|Deformation and Alteration of Shale in Fault Zones: An Example from the Black Diamond Mines, California.
Peter Eichhubl1, Peter D'Onfro2, Atilla Aydin1, John Waters3, and Martha Gerdes4
1 Stanford University, Stanford, CA 94305
2 Conoco Inc., Houston, TX 77252
3 Black Diamond Mines Regional Preserve, Antioch, CA 94509
4 Chevron Petroleum Technology Company, San Ramon, CA 94583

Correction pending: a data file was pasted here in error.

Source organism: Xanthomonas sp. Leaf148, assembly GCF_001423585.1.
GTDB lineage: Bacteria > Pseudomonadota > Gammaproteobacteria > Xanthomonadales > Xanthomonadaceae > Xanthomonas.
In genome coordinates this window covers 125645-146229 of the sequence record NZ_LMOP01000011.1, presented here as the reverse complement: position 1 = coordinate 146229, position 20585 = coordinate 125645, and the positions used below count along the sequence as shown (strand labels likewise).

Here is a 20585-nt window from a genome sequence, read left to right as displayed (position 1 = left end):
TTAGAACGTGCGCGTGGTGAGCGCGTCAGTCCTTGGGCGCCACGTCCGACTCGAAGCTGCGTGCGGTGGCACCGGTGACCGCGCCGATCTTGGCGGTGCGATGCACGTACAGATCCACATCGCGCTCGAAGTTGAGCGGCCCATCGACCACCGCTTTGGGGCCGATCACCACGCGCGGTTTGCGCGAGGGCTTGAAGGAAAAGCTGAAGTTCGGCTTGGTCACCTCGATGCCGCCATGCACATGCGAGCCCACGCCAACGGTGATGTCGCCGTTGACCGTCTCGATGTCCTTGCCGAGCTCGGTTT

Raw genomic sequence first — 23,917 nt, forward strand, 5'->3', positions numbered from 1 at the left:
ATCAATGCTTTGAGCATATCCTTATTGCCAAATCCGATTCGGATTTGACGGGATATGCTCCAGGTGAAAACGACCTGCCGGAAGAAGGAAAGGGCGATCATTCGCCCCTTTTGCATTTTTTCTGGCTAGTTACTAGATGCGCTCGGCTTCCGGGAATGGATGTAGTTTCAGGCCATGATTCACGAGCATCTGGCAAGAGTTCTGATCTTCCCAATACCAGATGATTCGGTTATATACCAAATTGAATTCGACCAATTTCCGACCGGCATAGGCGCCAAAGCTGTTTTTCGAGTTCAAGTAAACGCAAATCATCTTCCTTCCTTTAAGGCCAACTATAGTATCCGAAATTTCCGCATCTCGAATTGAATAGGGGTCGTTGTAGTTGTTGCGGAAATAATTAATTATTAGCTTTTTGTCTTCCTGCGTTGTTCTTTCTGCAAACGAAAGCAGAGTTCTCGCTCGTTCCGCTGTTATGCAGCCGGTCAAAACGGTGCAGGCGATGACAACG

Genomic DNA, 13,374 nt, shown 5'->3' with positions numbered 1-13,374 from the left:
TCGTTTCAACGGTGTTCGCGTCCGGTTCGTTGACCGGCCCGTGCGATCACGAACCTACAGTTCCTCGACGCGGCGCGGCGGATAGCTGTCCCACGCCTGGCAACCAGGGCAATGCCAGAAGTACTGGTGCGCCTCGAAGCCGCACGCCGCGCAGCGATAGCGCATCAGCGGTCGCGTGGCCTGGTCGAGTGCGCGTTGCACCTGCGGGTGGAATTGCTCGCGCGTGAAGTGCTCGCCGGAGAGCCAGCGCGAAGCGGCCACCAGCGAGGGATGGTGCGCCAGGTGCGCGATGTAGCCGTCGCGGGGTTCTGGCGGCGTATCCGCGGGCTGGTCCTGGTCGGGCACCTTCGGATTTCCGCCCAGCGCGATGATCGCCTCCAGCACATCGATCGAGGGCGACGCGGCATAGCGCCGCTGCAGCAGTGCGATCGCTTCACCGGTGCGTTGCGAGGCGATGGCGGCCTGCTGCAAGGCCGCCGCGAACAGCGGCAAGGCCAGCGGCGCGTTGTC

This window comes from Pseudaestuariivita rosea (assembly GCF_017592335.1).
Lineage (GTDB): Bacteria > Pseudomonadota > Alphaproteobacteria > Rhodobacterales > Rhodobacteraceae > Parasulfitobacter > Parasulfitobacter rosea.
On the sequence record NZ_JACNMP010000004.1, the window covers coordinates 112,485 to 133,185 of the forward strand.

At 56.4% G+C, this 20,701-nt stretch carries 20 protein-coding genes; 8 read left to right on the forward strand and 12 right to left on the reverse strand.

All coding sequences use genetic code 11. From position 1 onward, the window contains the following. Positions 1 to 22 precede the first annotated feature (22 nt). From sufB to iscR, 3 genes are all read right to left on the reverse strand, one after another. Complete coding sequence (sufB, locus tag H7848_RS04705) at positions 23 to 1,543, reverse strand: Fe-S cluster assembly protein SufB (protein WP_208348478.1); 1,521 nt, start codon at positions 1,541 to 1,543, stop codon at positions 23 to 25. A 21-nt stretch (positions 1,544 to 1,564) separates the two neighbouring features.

Entrainment of shale along faults or shale smear represents a significant mechanism providing fault seal in hydrocarbon reservoirs. This ongoing project is designed to assess fault sealing properties by shale smear as a function of the depositional, structural, and diagenetic evolution of petroliferous basins. In an underground coal mine near Antioch, California, an estuarine clastic sequence of alternating quartz arenite, laminated shaly sand, and organic-rich black shale is offset along a normal fault with about 9 m of dip slip. Whereas quartz arenite and laminated shaly sand are faulted, black shale is entrained into the fault by flow. Fragments of laminated shaly sand are incorporated into the shale smear by flow of over- and underlying shale layers causing boudinage, rotation, and flattening of sand lenses with increasing shale attenuation. Smeared shale is characterized by a well developed planar shale fabric as observed in SEM. Mercury intrusion experiments indicate a 5- to 50-fold increase in capillary entry pressure of deformed shale compared to shale outside the fault. Preliminary X-ray analyses appear to indicate an increase in kaolinite to smectite ratio in smeared shale. Such an increase would suggest that water-mineral reactions accompanied shale deformation, potentially affecting the petrophysical properties of smeared shale in addition to the mechanical reorientation of clay minerals. The sealing properties of smeared shale along faults may thus be controlled by the initial shale composition and by the pore water content, stress conditions, and extent of diagenetic alteration at the time of fault formation during the burial cycle.